21. Ribeiro TC, Costa-Ribeiro H Jr., Almeida PS, Pontes MV, Leite ME, Filadelfo LR, et al. Stool pattern changes in toddlers consuming a follow-on formula supplemented with polydextrose and galactooligosaccharides. J Pediatr Gastroenterol Nutr. (2012) 54:288–90. doi: 10.1097/MPG.0b013e31823a8a4c

PubMed Abstract | CrossRef Full Text | Google Scholar

22. Scalabrin DM, Mitmesser SH, Welling GW, Harris CL, Marunycz JD, Walker DC, et al. New prebiotic blend of polydextrose and galacto-oligosaccharides has a bifidogenic effect in young infants. J Pediatr Gastroenterol Nutr. (2012) 54:343–52. doi: 10.1097/MPG.0b013e318237ed95

PubMed Abstract | CrossRef Full Text | Google Scholar

23. Thongaram T, Hoeflinger JL, Chow J, Miller MJ. Human milk oligosaccharide consumption by probiotic and human-associated bifidobacteria and lactobacilli. J Dairy Sci. (2017) 100:7825–33. doi: 10.3168/jds.2017-12753

PubMed Abstract | CrossRef Full Text | Google Scholar

24. Pan XD, Chen FQ, Wu TX, Tang HG, Zhao ZY. Prebiotic oligosaccharides change the concentrations of short-chain fatty acids and the microbial population of mouse bowel. J Zhejiang Univ Sci B. (2009) 10:258–63. doi: 10.1631/jzus.B0820261

PubMed Abstract | CrossRef Full Text | Google Scholar

25. Antunes LC, Han J, Ferreira RB, Lolic P, Borchers CH, Finlay BB. Effect of antibiotic treatment on the intestinal metabolome. Antimicrob Agents Chemother. (2011) 55:1494–503. doi: 10.1128/AAC.01664-10

PubMed Abstract | CrossRef Full Text | Google Scholar

26. Holscher HD, Caporaso JG, Hooda S, Brulc JM, Fahey GC Jr., Swanson KS. Fiber supplementation influences phylogenetic structure and functional capacity of the human intestinal microbiome: follow-up of a randomized controlled trial. Am J Clin Nutr. (2015) 101:55–64. doi: 10.3945/ajcn.114.092064

PubMed Abstract | CrossRef Full Text | Google Scholar

27. Zou J, Chassaing B, Singh V, Pellizzon M, Ricci M, Fythe MD, et al. Fiber-mediated nourishment of gut microbiota protects against diet-induced obesity by restoring IL-22-mediated colonic health. Cell Host Microbe. (2018) 23:41–53 e4. doi: 10.1016/j.chom.2017.11.003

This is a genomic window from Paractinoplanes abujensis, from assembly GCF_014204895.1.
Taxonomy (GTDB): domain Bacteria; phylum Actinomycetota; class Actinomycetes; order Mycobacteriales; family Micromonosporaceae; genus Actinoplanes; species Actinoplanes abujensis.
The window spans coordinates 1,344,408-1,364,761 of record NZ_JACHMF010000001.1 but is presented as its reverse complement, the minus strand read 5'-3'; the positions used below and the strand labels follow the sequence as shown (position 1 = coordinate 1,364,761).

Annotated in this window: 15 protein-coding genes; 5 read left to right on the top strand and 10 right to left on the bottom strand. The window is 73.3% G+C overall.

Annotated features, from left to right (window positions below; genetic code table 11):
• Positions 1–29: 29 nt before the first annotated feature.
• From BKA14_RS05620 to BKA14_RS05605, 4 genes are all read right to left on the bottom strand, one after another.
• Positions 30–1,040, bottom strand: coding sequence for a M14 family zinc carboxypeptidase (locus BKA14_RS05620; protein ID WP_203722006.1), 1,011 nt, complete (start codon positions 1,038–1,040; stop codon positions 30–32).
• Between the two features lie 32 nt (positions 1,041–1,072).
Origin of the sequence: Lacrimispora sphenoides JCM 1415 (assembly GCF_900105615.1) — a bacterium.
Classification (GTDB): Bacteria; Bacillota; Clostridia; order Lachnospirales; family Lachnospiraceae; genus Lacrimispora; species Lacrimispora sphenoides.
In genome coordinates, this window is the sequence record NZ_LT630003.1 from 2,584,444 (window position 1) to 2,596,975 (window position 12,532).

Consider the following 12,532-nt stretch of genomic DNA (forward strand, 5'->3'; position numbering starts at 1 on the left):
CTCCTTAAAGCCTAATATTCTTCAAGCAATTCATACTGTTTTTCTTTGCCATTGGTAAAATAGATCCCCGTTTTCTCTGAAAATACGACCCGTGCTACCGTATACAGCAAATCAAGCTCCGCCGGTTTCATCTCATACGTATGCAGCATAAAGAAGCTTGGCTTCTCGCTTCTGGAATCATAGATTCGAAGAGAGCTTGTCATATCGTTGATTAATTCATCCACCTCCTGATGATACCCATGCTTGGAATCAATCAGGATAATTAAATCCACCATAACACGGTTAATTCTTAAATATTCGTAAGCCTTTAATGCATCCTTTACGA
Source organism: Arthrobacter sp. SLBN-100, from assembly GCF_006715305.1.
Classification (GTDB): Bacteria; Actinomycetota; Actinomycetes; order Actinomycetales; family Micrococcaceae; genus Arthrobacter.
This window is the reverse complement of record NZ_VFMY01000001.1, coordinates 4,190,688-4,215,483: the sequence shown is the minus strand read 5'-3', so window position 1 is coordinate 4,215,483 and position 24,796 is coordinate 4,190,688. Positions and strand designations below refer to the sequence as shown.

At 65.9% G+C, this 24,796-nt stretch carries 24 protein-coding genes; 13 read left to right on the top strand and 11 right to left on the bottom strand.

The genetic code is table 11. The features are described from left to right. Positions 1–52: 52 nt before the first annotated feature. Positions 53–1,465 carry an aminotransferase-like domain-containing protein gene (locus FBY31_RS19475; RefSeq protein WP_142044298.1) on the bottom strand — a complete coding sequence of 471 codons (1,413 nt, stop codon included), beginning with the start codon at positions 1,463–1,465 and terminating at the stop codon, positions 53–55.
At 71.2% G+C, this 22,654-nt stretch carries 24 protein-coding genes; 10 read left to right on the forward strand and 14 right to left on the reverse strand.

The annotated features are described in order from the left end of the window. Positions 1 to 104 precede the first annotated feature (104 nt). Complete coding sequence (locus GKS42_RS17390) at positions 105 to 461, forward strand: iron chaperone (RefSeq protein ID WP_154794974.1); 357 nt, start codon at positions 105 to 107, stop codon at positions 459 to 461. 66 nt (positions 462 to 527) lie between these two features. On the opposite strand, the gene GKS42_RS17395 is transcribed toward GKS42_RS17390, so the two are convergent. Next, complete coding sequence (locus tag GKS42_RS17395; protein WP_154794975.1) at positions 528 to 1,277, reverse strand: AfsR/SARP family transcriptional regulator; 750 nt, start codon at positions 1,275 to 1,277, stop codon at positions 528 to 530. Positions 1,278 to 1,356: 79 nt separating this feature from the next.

PubMed Abstract | CrossRef Full Text | Google Scholar

28. Pfau ML, Russo SJ. Neuroinflammation regulates cognitive impairment in socially defeated mice. Trends Neurosci. (2016) 39:353–5. doi: 10.1016/j.tins.2016.04.004

PubMed Abstract | CrossRef Full Text | Google Scholar

29. Takahashi A, Flanigan ME, Mcewen BS, Russo SJ. Aggression, social stress, and the immune system in humans and animal models. Front Behav Neurosci. (2018) 12:56. doi: 10.3389/fnbeh.2018.00056

PubMed Abstract | CrossRef Full Text | Google Scholar

30. Reader BF, Jarret BL, Mckim DB, Woleb ES, Godbout JP, Sheridan JF. Peripheral and central effects of repeated social defeat stress: monocyte trafficking, microglial activation, and anxiety. Neuroscience. (2015) 289:429–42. doi: 10.1016/j.neuroscience.2015.01.001

PubMed Abstract | CrossRef Full Text | Google Scholar

31. Galley JD, Parry NM, Ahmer BMM, Fox JG, Bailey MT. The commensal microbiota exacerbate infectious colitis in stressor-exposed mice. Brain Behav Immun. (2017) 60:44–50. doi: 10.1016/j.bbi.2016.09.010

PubMed Abstract | CrossRef Full Text | Google Scholar

32. Gur TL, Palkar AV, Rajasekera T, Allen J, Niraula A, Godbout J, et al. Prenatal stress disrupts social behavior, cortical neurobiology and commensal microbes in adult male offspring. Behav Brain Res. (2019) 359:886–94. doi: 10.1016/j.bbr.2018.06.025

PubMed Abstract | CrossRef Full Text | Google Scholar

33. Bailey MT, Kinsey SG, Padgett DA, Sheridan JF, Leblebicioglu B. Social stress enhances IL-1beta and TNF-alpha production by Porphyromonas gingivalis lipopolysaccharide-stimulated CD11b+ cells. Physiol Behav. (2009) 98:351–8. doi: 10.1016/j.physbeh.2009.06.013

PubMed Abstract | CrossRef Full Text | Google Scholar

34. Allen RG, Lafuse WP, Galley JD, Ali MM, Ahmer BM, Bailey MT. The intestinal microbiota are necessary for stressor-induced enhancement of splenic macrophage microbicidal activity. Brain Behav Immun. (2012) 26:371–82. doi: 10.1016/j.bbi.2011.11.002

PubMed Abstract | CrossRef Full Text | Google Scholar

35. Canto C, Houtkooper RH, Pirinen E, Youn DY, Oosterveer MH, Cen Y, et al. The NAD(+) precursor nicotinamide riboside enhances oxidative metabolism and protects against high-fat diet-induced obesity. Cell Metab. (2012) 15:838–47. doi: 10.1016/j.cmet.2012.04.022

PubMed Abstract | CrossRef Full Text | Google Scholar

36. Bokulich NA, Kaehler BD, Rideout JR, Dillon M, Bolyen E, Knight R, et al. Optimizing taxonomic classification of marker-gene amplicon sequences with QIIME 2's q2-feature-classifier plugin. Microbiome. (2018) 6:90. doi: 10.1186/s40168-018-0470-z

PubMed Abstract | CrossRef Full Text | Google Scholar

37. Quast C, Pruesse E, Yilmaz P, Gerken J, Schweer T, Yarza P, et al. The SILVA ribosomal RNA gene database project: improved data processing and web-based tools. Nucleic Acids Res. (2013) 41:D590–6. doi: 10.1093/nar/gks1219

PubMed Abstract | CrossRef Full Text | Google Scholar